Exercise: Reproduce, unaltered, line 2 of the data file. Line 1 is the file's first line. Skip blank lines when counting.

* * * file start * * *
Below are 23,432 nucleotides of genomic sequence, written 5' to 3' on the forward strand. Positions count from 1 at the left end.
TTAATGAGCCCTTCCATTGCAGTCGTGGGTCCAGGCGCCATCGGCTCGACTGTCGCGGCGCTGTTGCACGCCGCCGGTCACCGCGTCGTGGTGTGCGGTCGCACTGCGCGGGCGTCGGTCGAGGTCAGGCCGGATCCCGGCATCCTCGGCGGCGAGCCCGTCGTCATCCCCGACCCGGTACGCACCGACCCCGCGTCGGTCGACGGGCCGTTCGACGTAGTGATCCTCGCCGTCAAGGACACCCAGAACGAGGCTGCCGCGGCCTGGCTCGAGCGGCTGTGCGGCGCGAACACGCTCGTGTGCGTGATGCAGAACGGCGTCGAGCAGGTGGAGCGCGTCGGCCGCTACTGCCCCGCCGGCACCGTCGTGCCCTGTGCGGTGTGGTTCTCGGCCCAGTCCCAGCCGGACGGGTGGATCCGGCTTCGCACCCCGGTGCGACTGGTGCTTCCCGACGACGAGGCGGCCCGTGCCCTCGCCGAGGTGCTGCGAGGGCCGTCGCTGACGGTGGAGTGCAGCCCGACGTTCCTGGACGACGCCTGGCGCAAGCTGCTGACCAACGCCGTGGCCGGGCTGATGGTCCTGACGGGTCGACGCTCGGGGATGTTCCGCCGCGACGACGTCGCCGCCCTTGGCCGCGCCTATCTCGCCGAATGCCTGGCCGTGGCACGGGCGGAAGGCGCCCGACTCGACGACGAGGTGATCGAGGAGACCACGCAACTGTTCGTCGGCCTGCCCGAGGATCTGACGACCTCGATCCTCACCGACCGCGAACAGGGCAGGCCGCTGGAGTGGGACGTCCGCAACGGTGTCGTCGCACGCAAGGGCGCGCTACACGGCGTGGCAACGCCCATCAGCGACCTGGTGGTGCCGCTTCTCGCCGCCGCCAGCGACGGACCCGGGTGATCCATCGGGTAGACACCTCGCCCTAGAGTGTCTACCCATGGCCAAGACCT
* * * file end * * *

TTAATGAGCCCTTCCATTGCAGTCGTGGGTCCAGGCGCCATCGGCTCGACTGTCGCGGCGCTGTTGCACGCCGCCGGTCACCGCGTCGTGGTGTGCGGTCGCACTGCGCGGGCGTCGGTCGAGGTCAGGCCGGATCCCGGCATCCTCGGCGGCGAGCCCGTCGTCATCCCCGACCCGGTACGCACCGACCCCGCGTCGGTCGACGGGCCGTTCGACGTAGTGATCCTCGCCGTCAAGGACACCCAGAACGAGGCTGCCGCGGCCTGGCTCGAGCGGCTGTGCGGCGCGAACACGCTCGTGTGCGTGATGCAGAACGGCGTCGAGCAGGTGGAGCGCGTCGGCCGCTACTGCCCCGCCGGCACCGTCGTGCCCTGTGCGGTGTGGTTCTCGGCCCAGTCCCAGCCGGACGGGTGGATCCGGCTTCGCACCCCGGTGCGACTGGTGCTTCCCGACGACGAGGCGGCCCGTGCCCTCGCCGAGGTGCTGCGAGGGCCGTCGCTGACGGTGGAGTGCAGCCCGACGTTCCTGGACGACGCCTGGCGCAAGCTGCTGACCAACGCCGTGGCCGGGCTGATGGTCCTGACGGGTCGACGCTCGGGGATGTTCCGCCGCGACGACGTCGCCGCCCTTGGCCGCGCCTATCTCGCCGAATGCCTGGCCGTGGCACGGGCGGAAGGCGCCCGACTCGACGACGAGGTGATCGAGGAGACCACGCAACTGTTCGTCGGCCTGCCCGAGGATCTGACGACCTCGATCCTCACCGACCGCGAACAGGGCAGGCCGCTGGAGTGGGACGTCCGCAACGGTGTCGTCGCACGCAAGGGCGCGCTACACGGCGTGGCAACGCCCATCAGCGACCTGGTGGTGCCGCTTCTCGCCGCCGCCAGCGACGGACCCGGGTGATCCATCGGGTAGACACCTCGCCCTAGAGTGTCTACCCATGGCCAAGACCT